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A $1 \times 1$ chessboard has one square, a $2 \times 2$ chessboard has five squares. Continuing along this fashion, what is the number of squares on the regular $8 \times 8$ chessboard?

1. $64$
2. $65$
3. $204$
4. $144$
5. $256$

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0
I can solve this que with  the help of present of mind but why this que is the part of Permutations and combinations, where we are arranging and selecting. Now lets see how many $7 \times 7$ squares are possible  These two patterns can shift to right as well as follows:  So, $7\times 7$ squares possible is $4$

Now lets see how many $6 \times 6$ squares are possible So, $6\times 6$ squares possible is $9$

Now lets see how many $5 \times 5$ squares are possible: $4$ vertical moves $\times 4$ horizontal moves $=4^2$ possibilities.

Proceeding like this,

• $8\times 8$  squares possible $: 1\times 1=1$
• $7\times 7$  squares possible $:2\times 2=4$
• $6\times 6$  squares possible $:3\times 3=9$
• $5\times 5$  squares possible $:4\times4=16$
• $4\times 4$  squares possible $: 5\times5=25$
• $3\times 3$  squares possible $: 6\times6 =36$
• $2\times 2$  squares possible $: 7\times7 =49$
• $1\times 1$  squares possible $:8\times8=64$

Total squares $\quad: 204$

Now we can generalize like with $n \times n$ chess board total squares $=1^2+2^2+3^2+\ldots +n^2 = \frac{n(n+1)(2n+1)}{6}$

Correct Answer: $C$

by Veteran (119k points)
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I could not understand your method. Can u please explain a bit more
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Can u tell me how $2\times 2$ chess board 5 square possible?
+2
This is trivial.. I can count it by looking on it.. 4 squares of size 1*1. One big square of size 4*4
0
yes

but it is not $4\times 4$

it is $2\times 2$

right?
+1
Yes there are 4 squares in total in a grid of 2*2
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Similarly I have done

In $8\times 8$ chess board $1\times 1$ square possible 64, i.e. $8\times 8$

$2\times 2$    square possible  $7\times 7$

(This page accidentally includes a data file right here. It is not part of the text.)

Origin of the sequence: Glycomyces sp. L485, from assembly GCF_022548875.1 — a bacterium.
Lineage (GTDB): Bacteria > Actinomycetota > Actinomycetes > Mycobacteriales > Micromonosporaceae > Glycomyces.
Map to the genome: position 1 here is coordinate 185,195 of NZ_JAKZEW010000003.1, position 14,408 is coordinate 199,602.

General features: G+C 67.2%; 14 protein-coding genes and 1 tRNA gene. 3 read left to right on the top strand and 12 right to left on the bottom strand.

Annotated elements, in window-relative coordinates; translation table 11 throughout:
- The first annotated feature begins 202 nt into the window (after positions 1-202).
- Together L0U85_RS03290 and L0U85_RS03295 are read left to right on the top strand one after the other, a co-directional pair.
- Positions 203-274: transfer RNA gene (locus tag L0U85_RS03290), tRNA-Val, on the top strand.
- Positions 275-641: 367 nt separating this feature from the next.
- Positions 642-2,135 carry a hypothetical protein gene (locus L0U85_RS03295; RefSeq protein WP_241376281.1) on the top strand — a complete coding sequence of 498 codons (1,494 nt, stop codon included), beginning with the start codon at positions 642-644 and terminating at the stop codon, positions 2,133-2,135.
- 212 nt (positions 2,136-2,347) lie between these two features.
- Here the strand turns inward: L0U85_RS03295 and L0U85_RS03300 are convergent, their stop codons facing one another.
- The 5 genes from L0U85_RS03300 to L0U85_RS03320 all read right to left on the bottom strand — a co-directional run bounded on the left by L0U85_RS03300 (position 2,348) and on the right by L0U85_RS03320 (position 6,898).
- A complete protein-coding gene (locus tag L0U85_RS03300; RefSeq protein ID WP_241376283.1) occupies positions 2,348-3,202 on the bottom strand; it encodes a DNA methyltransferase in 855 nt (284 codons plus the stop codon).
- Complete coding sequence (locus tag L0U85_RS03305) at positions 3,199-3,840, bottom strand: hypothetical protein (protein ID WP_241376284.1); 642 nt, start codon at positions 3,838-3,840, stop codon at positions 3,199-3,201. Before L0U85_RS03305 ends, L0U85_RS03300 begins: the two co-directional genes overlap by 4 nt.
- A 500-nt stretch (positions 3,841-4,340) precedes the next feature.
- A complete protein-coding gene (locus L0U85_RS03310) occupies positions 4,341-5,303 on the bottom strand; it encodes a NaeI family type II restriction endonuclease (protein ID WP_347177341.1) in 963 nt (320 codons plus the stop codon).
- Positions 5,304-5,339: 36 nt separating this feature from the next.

Say if  in a chess board we give number of each point like this

1              2                3               4................................

2

3

4

.

.

then $2\times 2$ square go like this

1 to 3 is one square, 2 to 4 next square like this.

like this u go and get $7\times 7$ squares for $2\times 2$ matrix.

got it?
0
Ok.. Got it... Thanks for detailed explanation..

I have few more queries in combinatorics... Can I ask u by sending message
No. of squares on chessboard of $n\times n$ is equal to sum of squares of $n$ terms for $8\times 8$ chessboard,

\begin{align} &=\frac{n\left(n+1\right)\left(2n+1\right)}{6} \\&=\frac{8\times 9\times 17}{6}\\&=204.\end{align}
by Boss (31.4k points)
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Can u please explain why it worked this way

Let T(n,n) be the number of squares in a n*n chess board.

T(1,1) = 1

T(2,2) (i.e) number of squares in a 2*2 chessboard = number of squares in a 1*1 chessboard + 22 Similarly T(n,n) = T(n-1,n-1) + n2  if n>2 with base conditions T(1,1) = 1 and T(2,2) = 5

Solving, we will get T(8,8) = 204.

by Loyal (8k points)
edited
0
After solving the relation -:

T(n,n) = $n*(n+1)*(2n+1)/6$
+1 vote
By simple observation it will be-

1^2 + 2^2+ 3^2+ ...................+ n^2.

where n is the size given, in the question its 8.

sum of squares of numbers.
by Boss (17.7k points)
+2

Yeah!.

# squres in 8 ⨉ 8 chessboard = 82 (1 ⨉1 squres) +72 (2⨉2 squares)+62 (3⨉3 squares)+52 (4⨉4 squares)

+ 42 (5⨉5 squares)+32 (6 ⨉6 squares)+22 (7⨉7 squares)+12 (8 ⨉8 squares) = 204

An $n \times n$ chessboard is made up of $n$ adjacent units on either side. Here, unit means side of each small square.

Now, $n$ adjacent units on horizontal side and $n$ adjacent units on vertical side make a square of $n \times n$ dimension.

Note: The horizontal and vertical sides must have common originating point.

Therefore, for a $n x n$ chessboard, following observations can be made-

Dimension i No. of Horizontal Sides of i Adjacent Units No. of Vertical Sides of i Adjacent Units Total No. of Squares
$n \times n$ $n - n + 1 = 1$ $n - n + 1 = 1$ $1^{2}$
$(n-1) \times (n-1)$ $n - (n-1) + 1 = 2$ $n - (n-1) + 1 = 2$ $2^{2}$
$(n-2) \times (n-2)$ $n - (n-2) + 1 = 3$ $n - (n-2) + 1 = 3$ $3^{2}$
... ... ... ...
$3 \times 3$ $n - 3+ 1 = (n-2)$ $n - 3+ 1 = (n-2)$ $(n-2)^{2}$
$2 \times 2$ $n - 2 + 1 = (n-1)$ $n - 2 + 1 = (n-1)$ $(n-1)^{2}$
$1 \times 1$ $n - 1 + 1 = n$ $n - 1 + 1 = n$ $n^{2}$

Therefore, total no. of squares = $1^{2} + 2^{2} + 3^{2} + ... + (n-2)^{2} + (n-1)^{2} + n^{2} = \frac{(n)(n+1)(2n+1)}{6}$

Therefore,  total no. of squares in 8 x 8 chessboard = $\frac{(8)(8+1)((2 \times 8)+1)}{6} = 204$

by Junior (839 points)
edited